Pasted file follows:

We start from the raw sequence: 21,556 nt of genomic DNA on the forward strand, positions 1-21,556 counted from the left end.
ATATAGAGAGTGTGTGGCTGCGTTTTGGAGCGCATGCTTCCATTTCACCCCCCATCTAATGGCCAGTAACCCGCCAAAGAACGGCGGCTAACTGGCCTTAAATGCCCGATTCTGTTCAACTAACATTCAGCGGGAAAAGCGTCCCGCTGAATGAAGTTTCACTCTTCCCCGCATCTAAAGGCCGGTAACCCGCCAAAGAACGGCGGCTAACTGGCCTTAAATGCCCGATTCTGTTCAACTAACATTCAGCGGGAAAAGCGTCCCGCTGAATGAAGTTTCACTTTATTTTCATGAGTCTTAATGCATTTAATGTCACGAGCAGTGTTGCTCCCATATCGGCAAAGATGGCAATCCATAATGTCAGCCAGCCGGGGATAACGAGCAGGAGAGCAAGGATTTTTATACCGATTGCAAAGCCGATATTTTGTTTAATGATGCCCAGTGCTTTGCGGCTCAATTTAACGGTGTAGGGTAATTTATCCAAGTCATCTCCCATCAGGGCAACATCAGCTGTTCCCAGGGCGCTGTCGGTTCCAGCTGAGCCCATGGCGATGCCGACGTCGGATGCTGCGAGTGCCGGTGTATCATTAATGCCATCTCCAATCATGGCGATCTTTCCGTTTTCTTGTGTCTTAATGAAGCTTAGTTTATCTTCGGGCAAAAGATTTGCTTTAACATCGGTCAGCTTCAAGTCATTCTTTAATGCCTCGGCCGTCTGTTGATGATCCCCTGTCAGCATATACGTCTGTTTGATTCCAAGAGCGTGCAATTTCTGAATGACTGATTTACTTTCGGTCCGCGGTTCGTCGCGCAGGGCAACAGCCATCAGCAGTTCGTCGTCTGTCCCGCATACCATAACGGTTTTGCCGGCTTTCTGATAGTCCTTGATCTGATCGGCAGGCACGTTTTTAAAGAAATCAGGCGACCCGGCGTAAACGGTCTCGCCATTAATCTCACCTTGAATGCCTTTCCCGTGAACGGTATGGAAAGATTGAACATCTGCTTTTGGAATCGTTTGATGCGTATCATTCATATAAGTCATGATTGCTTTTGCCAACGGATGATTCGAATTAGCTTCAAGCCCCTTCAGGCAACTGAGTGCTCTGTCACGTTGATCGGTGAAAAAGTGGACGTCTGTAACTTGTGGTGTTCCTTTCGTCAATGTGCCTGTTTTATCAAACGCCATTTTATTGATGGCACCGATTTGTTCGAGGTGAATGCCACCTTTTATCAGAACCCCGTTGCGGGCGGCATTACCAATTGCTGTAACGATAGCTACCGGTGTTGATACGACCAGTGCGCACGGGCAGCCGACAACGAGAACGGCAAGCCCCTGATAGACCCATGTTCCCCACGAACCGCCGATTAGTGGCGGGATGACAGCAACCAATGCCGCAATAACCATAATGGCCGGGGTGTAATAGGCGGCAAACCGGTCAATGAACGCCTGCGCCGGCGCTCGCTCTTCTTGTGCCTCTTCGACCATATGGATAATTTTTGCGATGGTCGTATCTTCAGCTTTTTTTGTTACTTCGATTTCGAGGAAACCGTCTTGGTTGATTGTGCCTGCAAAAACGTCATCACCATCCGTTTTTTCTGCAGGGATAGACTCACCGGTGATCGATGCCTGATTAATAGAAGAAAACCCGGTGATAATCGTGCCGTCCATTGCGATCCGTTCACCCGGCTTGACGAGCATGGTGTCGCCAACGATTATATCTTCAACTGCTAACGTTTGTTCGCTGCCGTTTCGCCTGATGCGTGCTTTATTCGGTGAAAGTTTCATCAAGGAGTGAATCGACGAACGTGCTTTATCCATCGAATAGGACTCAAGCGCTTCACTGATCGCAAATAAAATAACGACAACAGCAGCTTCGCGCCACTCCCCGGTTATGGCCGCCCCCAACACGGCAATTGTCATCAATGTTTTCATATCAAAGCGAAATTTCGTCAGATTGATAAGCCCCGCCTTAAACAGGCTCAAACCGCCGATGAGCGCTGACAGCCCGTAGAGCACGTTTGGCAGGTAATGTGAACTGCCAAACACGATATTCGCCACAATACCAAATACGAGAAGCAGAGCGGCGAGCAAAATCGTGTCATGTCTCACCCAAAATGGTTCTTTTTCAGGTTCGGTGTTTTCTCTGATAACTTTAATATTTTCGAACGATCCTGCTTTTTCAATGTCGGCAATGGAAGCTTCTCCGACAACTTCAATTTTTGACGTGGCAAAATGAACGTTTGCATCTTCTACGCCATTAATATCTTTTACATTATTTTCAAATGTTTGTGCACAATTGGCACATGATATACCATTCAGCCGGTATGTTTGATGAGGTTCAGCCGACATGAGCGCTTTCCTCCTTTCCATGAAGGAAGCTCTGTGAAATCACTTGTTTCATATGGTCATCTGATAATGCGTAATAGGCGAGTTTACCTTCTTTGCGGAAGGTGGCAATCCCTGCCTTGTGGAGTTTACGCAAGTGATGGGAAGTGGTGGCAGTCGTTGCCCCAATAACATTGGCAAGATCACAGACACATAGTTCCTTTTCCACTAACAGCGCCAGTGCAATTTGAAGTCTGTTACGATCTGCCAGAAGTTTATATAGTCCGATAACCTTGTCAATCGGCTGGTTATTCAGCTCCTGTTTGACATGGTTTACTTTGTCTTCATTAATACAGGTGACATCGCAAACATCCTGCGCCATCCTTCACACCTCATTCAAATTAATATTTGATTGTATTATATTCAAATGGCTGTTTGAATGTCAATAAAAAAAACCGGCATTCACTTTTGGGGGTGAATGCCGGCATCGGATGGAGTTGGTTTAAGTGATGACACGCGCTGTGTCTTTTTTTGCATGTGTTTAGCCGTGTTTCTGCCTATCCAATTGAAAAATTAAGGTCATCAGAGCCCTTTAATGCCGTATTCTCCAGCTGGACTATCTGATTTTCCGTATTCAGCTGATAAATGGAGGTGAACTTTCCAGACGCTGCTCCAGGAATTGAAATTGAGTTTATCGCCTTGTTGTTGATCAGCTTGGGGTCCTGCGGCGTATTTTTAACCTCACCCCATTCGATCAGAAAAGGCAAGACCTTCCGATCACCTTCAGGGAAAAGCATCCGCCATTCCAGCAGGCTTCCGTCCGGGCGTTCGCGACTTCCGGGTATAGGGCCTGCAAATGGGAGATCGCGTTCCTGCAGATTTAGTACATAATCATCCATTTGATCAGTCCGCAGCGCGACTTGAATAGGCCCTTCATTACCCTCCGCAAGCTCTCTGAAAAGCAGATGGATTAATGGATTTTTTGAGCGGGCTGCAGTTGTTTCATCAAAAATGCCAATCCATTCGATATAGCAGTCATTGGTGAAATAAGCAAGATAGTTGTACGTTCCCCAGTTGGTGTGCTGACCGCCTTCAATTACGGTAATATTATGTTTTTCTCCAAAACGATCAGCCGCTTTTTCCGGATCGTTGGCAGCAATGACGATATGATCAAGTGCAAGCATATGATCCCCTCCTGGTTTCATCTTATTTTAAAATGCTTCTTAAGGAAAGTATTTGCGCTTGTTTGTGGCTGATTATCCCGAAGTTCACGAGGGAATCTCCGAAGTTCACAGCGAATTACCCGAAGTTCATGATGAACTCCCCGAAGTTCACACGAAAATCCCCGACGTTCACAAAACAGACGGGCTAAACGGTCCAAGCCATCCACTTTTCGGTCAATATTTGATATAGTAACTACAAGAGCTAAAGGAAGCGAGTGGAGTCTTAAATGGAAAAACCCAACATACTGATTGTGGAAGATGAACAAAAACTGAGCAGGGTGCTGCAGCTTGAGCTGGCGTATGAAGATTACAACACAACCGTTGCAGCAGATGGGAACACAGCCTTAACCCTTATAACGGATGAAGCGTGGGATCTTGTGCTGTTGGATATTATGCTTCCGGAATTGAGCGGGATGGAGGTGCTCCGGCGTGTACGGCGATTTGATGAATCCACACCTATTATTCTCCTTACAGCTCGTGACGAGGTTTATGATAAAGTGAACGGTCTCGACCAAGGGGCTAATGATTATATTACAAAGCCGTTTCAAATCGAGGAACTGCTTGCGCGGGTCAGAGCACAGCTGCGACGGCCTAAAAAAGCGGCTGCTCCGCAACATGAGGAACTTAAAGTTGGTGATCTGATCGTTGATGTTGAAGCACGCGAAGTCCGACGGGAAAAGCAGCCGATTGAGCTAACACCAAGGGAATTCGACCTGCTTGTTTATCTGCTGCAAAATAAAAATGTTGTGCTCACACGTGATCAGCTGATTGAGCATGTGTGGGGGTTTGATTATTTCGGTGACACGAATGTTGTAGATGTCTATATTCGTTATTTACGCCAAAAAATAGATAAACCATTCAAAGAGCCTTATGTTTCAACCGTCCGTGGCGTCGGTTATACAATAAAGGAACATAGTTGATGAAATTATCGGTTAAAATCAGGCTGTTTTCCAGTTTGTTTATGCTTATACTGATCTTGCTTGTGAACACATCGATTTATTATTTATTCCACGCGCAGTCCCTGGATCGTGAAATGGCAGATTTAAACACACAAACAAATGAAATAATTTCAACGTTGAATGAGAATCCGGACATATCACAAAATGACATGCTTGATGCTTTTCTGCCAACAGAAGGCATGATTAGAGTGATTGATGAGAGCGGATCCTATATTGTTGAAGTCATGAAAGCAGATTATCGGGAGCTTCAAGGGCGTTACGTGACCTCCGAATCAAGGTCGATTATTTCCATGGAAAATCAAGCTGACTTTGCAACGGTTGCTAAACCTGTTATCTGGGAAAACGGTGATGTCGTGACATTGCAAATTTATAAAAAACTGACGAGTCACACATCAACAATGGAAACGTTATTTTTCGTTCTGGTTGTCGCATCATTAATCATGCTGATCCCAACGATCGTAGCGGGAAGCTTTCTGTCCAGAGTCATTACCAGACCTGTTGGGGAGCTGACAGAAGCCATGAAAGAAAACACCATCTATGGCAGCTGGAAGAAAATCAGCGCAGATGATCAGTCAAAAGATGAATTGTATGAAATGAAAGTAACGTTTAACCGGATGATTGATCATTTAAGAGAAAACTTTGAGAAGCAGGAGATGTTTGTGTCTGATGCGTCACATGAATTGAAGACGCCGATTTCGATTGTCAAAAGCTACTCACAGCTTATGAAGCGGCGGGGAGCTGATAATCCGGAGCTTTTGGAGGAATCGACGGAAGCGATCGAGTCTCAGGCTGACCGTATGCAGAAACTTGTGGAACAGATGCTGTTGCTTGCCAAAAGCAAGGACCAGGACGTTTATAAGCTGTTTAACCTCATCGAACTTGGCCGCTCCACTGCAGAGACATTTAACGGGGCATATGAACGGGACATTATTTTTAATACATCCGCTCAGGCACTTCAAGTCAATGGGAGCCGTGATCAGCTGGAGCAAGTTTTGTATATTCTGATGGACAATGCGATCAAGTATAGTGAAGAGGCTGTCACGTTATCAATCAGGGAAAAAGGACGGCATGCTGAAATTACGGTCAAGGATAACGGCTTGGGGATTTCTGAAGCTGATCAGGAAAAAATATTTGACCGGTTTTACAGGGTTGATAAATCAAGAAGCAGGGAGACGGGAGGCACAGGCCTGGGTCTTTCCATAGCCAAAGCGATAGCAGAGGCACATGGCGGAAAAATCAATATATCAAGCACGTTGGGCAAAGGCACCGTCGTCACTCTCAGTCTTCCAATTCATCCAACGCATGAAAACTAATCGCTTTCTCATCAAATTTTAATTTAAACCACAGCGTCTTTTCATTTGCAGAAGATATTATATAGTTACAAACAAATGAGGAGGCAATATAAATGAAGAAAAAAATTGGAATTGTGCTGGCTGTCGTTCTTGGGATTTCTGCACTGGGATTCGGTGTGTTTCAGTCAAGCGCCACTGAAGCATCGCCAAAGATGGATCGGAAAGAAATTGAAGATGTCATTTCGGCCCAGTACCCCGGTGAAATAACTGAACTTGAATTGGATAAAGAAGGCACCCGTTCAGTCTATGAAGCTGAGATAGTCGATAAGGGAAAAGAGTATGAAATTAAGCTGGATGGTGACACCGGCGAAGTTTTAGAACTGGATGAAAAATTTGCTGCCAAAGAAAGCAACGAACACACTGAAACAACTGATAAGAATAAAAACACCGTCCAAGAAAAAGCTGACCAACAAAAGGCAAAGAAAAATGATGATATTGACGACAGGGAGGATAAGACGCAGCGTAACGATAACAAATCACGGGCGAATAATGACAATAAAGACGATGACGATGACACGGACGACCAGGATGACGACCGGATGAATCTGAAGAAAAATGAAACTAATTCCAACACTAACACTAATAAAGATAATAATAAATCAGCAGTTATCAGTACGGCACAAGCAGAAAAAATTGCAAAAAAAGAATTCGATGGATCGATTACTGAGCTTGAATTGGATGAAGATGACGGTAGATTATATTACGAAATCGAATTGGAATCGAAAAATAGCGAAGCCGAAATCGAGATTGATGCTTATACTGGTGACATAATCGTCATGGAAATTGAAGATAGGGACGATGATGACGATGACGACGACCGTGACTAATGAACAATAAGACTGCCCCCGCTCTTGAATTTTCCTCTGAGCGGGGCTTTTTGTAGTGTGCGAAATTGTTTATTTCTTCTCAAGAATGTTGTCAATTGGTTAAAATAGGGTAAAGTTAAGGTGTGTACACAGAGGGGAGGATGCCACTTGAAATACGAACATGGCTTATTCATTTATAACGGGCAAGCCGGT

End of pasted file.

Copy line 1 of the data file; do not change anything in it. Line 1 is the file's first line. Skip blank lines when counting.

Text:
We start from the raw sequence: 21,556 nt of genomic DNA on the forward strand, positions 1-21,556 counted from the left end.